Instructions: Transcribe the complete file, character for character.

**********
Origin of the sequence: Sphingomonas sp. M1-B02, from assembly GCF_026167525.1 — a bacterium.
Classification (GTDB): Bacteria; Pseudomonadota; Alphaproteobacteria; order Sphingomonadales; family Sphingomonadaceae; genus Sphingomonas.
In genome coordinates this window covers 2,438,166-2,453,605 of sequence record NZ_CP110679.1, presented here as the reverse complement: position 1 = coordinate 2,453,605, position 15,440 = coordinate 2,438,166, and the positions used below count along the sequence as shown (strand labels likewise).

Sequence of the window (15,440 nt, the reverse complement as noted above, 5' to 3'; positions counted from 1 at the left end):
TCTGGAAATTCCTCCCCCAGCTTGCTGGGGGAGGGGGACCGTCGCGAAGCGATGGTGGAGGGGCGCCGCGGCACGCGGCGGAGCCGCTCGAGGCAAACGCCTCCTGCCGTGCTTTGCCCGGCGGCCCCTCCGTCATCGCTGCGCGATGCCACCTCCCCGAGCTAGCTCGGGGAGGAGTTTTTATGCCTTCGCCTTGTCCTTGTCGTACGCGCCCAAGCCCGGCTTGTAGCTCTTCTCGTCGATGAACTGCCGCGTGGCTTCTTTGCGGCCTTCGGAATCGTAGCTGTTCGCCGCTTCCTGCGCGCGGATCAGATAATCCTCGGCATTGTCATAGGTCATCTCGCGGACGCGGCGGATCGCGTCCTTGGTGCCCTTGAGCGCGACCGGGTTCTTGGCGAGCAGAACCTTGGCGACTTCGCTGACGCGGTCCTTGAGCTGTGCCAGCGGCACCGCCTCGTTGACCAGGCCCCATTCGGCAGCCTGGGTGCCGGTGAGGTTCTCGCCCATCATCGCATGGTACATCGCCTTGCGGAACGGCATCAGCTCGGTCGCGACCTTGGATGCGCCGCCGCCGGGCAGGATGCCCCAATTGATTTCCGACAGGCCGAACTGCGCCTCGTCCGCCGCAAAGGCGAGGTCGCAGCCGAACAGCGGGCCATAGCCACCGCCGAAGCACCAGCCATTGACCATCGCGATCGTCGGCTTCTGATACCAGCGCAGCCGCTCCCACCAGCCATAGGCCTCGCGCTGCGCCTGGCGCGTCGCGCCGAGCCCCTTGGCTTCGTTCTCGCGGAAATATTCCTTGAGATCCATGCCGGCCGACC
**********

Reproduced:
Origin of the sequence: Sphingomonas sp. M1-B02, from assembly GCF_026167525.1 — a bacterium.
Classification (GTDB): Bacteria; Pseudomonadota; Alphaproteobacteria; order Sphingomonadales; family Sphingomonadaceae; genus Sphingomonas.
In genome coordinates this window covers 2,438,166-2,453,605 of sequence record NZ_CP110679.1, presented here as the reverse complement: position 1 = coordinate 2,453,605, position 15,440 = coordinate 2,438,166, and the positions used below count along the sequence as shown (strand labels likewise).

Sequence of the window (15,440 nt, the reverse complement as noted above, 5' to 3'; positions counted from 1 at the left end):
TCTGGAAATTCCTCCCCCAGCTTGCTGGGGGAGGGGGACCGTCGCGAAGCGATGGTGGAGGGGCGCCGCGGCACGCGGCGGAGCCGCTCGAGGCAAACGCCTCCTGCCGTGCTTTGCCCGGCGGCCCCTCCGTCATCGCTGCGCGATGCCACCTCCCCGAGCTAGCTCGGGGAGGAGTTTTTATGCCTTCGCCTTGTCCTTGTCGTACGCGCCCAAGCCCGGCTTGTAGCTCTTCTCGTCGATGAACTGCCGCGTGGCTTCTTTGCGGCCTTCGGAATCGTAGCTGTTCGCCGCTTCCTGCGCGCGGATCAGATAATCCTCGGCATTGTCATAGGTCATCTCGCGGACGCGGCGGATCGCGTCCTTGGTGCCCTTGAGCGCGACCGGGTTCTTGGCGAGCAGAACCTTGGCGACTTCGCTGACGCGGTCCTTGAGCTGTGCCAGCGGCACCGCCTCGTTGACCAGGCCCCATTCGGCAGCCTGGGTGCCGGTGAGGTTCTCGCCCATCATCGCATGGTACATCGCCTTGCGGAACGGCATCAGCTCGGTCGCGACCTTGGATGCGCCGCCGCCGGGCAGGATGCCCCAATTGATTTCCGACAGGCCGAACTGCGCCTCGTCCGCCGCAAAGGCGAGGTCGCAGCCGAACAGCGGGCCATAGCCACCGCCGAAGCACCAGCCATTGACCATCGCGATCGTCGGCTTCTGATACCAGCGCAGCCGCTCCCACCAGCCATAGGCCTCGCGCTGCGCCTGGCGCGTCGCGCCGAGCCCCTTGGCTTCGTTCTCGCGGAAATATTCCTTGAGATCCATGCCGGCCGACC